B. Plaintiffs' Lone Pine Submissions

All 28 plaintiffs whose complaints are the subject of this motion subsequently submitted expert opinions.*fn10 Although each opinion states that the given plaintiff sustained a liver injury attributable to Rezulin, no plaintiff has provided evidence that his or her liver enzyme levels were more than two times the upper limit of normal range while he or she was on Rezulin or within 30 days of ceasing the therapy.*fn11 Most of the plaintiffs rely on opinions from the same handful of experts,*fn12 some of whom were already considered on the previous motion. Their opinions are summarized below.

1. Dr. Glenn Wilson, Ph.D.*fn13

Dr. Wilson, a biomedical scientist*fn14 and professor at the University of South Alabama College of Medicine, opines that Rezulin can injure the mitochondria of cells with which it comes into contact.*fn15 He states that Rezulin reduces blood sugar levels by damaging mitochondria, which then results in "organ toxicity, dysfunction, and failure through apoptosis, necrosis, and impaired ATP (energy) production within the organ."*fn16

In reaching this conclusion, Dr. Wilson relies on a variety of data, including drug class effect information, in vitro cell testing, in vivo animal testing, human clinical trials, and case reports.*fn17 He relies also on an in vitro study he performed on normal human hepatocytes exposed to Rezulin at concentrations of 5 and 50 uM, both with and without the presence of fetal bovine albumin.*fn18 This study found that Rezulin causes cell death in normal human hepatocytes in vitro, even in the presence of albumin, "at [Rezulin] concentrations comparable to those [allegedly] found in vivo in the patients taking Rezulin."*fn19 The mechanism for this toxicity, Dr. Wilson states, is damage to the mitochondria, manifested "as a significant reduction in cellular ATP [] at lower doses and cell death at higher doses."*fn20

This study -- which has not been published, subjected to peer review, or independently validated or duplicated -- did not measure liver enzyme levels or the effect of Rezulin in living humans or animals.*fn21 It was prepared for this litigation and was funded at least in part by the Littlepage law firm.*fn22 Nor does the study address the potential concentration discrepancies discussed in the Silent Injury decision -- whether the concentrations of troglitazone used in this and other studies match the concentrations of the drug to which the outside of the cells in patients actually were exposed -- or the question of how troglitazone is distributed in the liver.*fn23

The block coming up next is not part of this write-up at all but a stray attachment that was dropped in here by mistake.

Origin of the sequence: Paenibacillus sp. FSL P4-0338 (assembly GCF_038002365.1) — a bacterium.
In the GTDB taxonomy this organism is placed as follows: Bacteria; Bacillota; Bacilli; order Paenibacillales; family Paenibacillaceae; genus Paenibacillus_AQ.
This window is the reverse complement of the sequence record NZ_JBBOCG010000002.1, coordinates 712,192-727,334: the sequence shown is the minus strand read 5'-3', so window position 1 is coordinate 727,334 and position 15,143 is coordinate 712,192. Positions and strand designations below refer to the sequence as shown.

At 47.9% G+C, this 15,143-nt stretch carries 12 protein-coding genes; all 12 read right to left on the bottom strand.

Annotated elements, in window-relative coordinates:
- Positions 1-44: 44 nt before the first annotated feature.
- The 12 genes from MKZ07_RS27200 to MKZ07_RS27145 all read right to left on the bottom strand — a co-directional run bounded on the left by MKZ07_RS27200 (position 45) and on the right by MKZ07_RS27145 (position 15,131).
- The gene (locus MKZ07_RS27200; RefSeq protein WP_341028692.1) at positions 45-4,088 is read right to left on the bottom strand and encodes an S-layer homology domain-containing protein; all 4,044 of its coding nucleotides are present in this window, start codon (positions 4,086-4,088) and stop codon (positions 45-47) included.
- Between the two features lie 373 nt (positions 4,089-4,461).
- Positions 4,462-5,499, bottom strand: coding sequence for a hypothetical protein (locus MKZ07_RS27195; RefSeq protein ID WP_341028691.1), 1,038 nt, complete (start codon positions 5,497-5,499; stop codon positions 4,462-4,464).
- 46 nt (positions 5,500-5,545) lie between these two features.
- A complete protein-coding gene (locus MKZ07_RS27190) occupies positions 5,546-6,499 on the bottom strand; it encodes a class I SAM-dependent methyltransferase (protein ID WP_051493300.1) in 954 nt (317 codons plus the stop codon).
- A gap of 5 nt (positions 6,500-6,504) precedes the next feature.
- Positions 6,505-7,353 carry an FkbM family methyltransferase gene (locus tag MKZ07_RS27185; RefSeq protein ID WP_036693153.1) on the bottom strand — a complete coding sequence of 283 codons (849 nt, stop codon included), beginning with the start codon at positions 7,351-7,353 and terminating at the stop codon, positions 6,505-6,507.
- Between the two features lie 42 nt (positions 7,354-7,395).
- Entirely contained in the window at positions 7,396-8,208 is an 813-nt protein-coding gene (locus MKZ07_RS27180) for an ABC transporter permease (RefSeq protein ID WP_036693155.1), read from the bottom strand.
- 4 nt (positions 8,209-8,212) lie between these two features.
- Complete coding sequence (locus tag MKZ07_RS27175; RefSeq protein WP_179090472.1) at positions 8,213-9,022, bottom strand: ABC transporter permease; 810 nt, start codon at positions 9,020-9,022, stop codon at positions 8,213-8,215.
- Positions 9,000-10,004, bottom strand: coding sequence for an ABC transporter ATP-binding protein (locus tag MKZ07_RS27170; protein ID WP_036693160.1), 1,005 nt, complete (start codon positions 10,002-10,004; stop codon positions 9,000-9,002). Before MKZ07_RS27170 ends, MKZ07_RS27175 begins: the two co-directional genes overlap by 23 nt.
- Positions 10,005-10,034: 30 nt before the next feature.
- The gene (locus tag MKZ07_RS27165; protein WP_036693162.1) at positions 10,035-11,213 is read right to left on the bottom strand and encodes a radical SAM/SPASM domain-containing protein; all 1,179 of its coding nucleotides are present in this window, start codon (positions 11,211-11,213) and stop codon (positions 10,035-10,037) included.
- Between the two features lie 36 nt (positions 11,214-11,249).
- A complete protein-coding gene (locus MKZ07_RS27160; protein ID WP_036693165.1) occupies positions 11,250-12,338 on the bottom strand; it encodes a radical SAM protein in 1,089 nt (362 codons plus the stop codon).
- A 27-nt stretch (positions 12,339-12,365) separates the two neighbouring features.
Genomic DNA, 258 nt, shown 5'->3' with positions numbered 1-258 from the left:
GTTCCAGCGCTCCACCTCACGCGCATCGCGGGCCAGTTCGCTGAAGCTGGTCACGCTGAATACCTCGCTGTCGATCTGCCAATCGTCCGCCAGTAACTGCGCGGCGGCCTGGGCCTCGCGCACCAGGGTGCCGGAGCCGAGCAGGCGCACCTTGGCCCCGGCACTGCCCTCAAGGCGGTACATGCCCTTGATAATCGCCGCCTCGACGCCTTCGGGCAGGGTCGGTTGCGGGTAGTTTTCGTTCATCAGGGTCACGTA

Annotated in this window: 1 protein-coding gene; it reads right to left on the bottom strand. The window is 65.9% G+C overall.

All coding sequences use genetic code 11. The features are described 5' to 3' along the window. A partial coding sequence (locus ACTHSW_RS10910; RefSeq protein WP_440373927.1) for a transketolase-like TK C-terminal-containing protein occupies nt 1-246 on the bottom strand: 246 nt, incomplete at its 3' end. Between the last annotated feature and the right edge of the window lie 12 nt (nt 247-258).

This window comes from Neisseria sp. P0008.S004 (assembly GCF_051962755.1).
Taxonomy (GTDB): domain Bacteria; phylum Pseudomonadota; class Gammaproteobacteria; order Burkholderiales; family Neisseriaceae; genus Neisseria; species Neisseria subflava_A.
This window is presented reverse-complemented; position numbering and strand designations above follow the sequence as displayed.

Finally, Dr. Wilson does not state that Rezulin can cause silent injury to human hepatocytes, by apoptosis or otherwise.*fn24 The Littlepage plaintiffs' lawyers incorrectly suggest that he concludes that "[m]ost importantly, because Rezulin's mechanism of injury is directed at the cell's mitochondria and it causes apoptosis, most of this damage occurs without any easy diagnostic means of detection."*fn25 But Dr. Wilson's report makes no such statement and provides no basis for drawing such a conclusion.*fn26 Rather, he confines his conclusions to the medication's toxicity and mechanism of harming the cell and does not opine on what happens after the cell is harmed.*fn27

2. Dr. Herbert A. Rubin, M.D.*fn28

Dr. Rubin, a board-certified internist specializing in gastroenterology,*fn29 states that Rezulin is a known hepatotoxin causing "a multitude of hepatocellular injuries including, but not limited to, cytolytic hepatitis, steatosis, microvesicular steatosis, apoptosis, and cholestatis."*fn30 He bases his conclusions on internal Pfizer documents, the testimony of Pfizer employees and experts, other experts' testimony, his own experience as a clinician, and the published medical literature.*fn31

In analyzing the cause of the Littlepage plaintiffs' alleged symptoms, he states that the "damage Rezulin causes to liver cells leads to liver cell death via apoptosis. Cell death by apoptosis does not result in the release of [liver enzymes] into the blood stream unless there has been massive liver cell death."*fn32 He does ...